portation, and more.

If the proposed budget is approved, every agency except Veterans Affairs, Homeland Security, and the Department of Defense, would have their budgets cut to make room for a $52.3 billion increase in defense spending. While the Department of Education (-$9.2 billion), the State Department (-$10.9 billion), and the Department of Health and Human Services (-$12.6 billion) would receive the largest cuts, the Department of Transportation’s budget would also be cut by $2.4 billion, a reduction of 13% from the 2017 budget.

Not all DOT programs being cut have to do with roads and highways. For example, the proposed budget would eliminate a program that subsidizes commercial flights to and from rural airports – a move which may prove unpopular with rural Republicans and Democrats.

Of concern to the trucking industry however is the elimination of the Transportation Investment Generating Economic Recovery (TIGER) grant program. The budget estimates that eliminating it would save $499 million. The reason given for eliminating the grants is that projects which are eligible for TIGER grants are “generally eligible for funding” by other programs.

TIGER grants take federal money and give it to states to spend on infrastructure projects. Past TIGER projects include truck parking initiatives such as a $25 million grant to eight Midwestern states to support truck driver parking. According to the DOT, $1.7 billion in TIGER grant money has gone toward projects that aim to directly benefit our nation’s roadways since 2009.

Mick Mulvaney, the Director of the Office of Management and Budget, wrote in his forward to the proposal that this “is not the full Federal budget.” Instead Mulvaney referred to the document as a “blueprint” which would provide people “with a view of the priorities of the President and his Administration.”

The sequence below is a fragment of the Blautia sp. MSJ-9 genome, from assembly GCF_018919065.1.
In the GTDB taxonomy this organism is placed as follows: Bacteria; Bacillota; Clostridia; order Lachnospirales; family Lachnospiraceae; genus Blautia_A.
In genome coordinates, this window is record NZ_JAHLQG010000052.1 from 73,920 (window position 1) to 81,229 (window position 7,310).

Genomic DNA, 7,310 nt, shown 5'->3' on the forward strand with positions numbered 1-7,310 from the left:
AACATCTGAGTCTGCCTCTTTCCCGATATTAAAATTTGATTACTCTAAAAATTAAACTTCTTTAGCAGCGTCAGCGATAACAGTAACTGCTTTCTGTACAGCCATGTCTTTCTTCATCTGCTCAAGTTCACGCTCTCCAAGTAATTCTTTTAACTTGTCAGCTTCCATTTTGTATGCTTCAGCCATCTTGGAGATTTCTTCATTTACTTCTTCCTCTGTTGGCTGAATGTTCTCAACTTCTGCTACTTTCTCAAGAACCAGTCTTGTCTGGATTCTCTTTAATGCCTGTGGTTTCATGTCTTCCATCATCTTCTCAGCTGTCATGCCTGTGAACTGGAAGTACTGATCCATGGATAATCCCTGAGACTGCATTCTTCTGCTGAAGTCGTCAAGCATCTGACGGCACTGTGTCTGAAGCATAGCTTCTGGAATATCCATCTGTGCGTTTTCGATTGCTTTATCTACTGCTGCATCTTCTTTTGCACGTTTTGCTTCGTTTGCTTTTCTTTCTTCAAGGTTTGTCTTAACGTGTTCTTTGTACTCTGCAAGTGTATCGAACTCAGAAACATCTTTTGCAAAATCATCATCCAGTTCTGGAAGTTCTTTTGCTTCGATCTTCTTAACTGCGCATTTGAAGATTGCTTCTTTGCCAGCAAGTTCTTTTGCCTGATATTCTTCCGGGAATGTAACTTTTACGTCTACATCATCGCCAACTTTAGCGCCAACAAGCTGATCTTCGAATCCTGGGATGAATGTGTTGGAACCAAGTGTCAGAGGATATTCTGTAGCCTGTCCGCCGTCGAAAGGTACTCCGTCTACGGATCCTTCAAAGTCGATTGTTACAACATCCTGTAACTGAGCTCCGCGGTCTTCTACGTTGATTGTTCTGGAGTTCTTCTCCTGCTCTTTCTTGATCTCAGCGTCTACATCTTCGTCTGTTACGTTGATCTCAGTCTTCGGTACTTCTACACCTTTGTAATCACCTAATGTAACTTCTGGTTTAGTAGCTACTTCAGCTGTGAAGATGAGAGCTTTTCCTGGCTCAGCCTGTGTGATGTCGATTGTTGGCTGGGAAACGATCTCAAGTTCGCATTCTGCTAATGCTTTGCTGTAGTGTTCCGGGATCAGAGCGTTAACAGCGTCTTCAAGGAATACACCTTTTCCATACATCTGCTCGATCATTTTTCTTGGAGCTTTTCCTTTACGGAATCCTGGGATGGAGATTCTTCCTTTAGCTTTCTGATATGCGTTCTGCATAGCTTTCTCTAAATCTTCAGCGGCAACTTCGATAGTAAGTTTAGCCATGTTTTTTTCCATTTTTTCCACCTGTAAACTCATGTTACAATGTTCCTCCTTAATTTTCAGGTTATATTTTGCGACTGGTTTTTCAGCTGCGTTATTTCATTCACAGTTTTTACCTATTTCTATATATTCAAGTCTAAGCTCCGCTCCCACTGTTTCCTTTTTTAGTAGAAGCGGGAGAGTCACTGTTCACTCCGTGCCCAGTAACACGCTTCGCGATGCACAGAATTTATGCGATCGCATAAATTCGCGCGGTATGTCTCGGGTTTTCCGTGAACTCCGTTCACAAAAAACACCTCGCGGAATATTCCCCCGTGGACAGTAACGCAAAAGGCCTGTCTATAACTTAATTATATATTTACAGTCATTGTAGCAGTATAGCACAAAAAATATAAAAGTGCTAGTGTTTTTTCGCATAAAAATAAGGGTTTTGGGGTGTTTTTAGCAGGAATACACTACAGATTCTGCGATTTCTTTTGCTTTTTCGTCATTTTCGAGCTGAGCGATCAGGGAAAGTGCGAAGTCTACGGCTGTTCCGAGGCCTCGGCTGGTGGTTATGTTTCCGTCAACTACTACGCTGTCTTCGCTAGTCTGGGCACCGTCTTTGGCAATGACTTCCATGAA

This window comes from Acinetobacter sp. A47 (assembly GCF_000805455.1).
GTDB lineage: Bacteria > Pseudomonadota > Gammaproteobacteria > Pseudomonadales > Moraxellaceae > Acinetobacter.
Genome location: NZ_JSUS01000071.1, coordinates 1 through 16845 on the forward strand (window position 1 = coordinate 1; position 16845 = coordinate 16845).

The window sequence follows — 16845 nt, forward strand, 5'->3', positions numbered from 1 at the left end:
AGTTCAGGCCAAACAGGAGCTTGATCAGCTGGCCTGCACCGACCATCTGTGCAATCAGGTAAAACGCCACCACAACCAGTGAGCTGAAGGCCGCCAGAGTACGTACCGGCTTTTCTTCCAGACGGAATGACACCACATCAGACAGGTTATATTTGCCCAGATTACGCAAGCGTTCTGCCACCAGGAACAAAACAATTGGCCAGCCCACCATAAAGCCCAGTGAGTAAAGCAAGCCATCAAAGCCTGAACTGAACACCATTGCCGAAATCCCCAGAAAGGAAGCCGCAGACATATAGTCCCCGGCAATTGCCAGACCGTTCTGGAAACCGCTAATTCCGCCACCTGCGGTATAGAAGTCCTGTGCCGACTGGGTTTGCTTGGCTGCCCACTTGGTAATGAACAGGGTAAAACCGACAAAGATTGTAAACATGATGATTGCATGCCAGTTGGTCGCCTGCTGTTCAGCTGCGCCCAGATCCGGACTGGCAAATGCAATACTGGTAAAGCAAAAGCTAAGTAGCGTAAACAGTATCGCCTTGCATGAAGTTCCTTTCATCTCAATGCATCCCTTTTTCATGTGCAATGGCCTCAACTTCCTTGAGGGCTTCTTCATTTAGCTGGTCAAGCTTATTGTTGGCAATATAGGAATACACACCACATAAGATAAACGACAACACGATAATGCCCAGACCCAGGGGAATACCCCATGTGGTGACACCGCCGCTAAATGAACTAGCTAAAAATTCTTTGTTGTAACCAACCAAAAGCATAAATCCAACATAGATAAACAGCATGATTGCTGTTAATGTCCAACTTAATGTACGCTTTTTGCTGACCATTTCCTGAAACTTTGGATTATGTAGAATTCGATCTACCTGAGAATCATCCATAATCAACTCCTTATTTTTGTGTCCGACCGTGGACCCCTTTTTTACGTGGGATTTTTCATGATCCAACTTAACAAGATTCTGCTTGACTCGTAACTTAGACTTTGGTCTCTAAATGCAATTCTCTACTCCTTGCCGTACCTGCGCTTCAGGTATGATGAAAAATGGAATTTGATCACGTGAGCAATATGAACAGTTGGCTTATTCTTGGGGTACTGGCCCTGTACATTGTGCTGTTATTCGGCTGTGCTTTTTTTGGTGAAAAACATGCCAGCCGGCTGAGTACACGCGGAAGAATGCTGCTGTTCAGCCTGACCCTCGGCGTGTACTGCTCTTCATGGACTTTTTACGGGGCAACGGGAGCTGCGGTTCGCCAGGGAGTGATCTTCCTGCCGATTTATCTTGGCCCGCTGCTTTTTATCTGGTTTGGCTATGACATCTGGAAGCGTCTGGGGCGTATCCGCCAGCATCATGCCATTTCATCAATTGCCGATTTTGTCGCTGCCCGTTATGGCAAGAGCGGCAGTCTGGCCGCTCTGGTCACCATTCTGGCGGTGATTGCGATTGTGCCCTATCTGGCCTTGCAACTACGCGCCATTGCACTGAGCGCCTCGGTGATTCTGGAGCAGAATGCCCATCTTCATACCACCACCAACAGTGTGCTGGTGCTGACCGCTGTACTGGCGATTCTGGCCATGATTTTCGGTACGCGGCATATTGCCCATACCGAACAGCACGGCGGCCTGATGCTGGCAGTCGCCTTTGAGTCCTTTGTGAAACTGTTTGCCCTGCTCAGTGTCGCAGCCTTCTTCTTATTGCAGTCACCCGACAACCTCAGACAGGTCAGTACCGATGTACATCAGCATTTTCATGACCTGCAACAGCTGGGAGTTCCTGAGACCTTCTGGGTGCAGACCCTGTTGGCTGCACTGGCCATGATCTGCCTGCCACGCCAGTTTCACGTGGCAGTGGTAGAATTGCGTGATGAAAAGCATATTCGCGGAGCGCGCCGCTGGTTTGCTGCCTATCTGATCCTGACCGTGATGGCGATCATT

According to the White House, if it were to move forward, President Trump’s promised infrastructure spending package would be separate from the current proposed DOT budget.

 

Source: Trump’s Budget Would Cut Billions From Transportation

Apex Call to Action

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Lost A Brother – RIP – Macy Lee Alvery

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Macy Lee Alvey II was a New Orleans tow truck driver whose mother described as a wonderful son.

“We text every morning, ‘Good morning, what’s going on?’ We send out prayers to each other,” explained Michael Charles who was friends with 34-year-old Macy Lee Alvey II.

“He would give you the shirt off his back if he could. He would go out of his way for whatever he needed to do for you no matter if he had to go without. He would help anybody” said Maria Alvey.

Investigators say Alvey was helping a disabled truck on I-55 north near mile marker 11.8 Thursday morning. He was standing on the driver side when a 2012 Nissan Rogue, driven by 48-year-old Mikela Hall, sideswiped the Chevy, tow truck, and Alvey before hitting the guard rail, flipping over and being hit by a 2008 Pontiac Grand Am.

The driver of the Pontiac was taken to North Oaks Hospital with critical injuries. Hall suffered moderate injuries, while Alvey was pronounced dead on the scene.  The driver of the Nissan Rogue, Mikela Hall, has been arrested for vehicular homicide, first-degree vehicular negligent injuring, failure to move over for an emergency vehicle, careless operation and suspended driver’s license.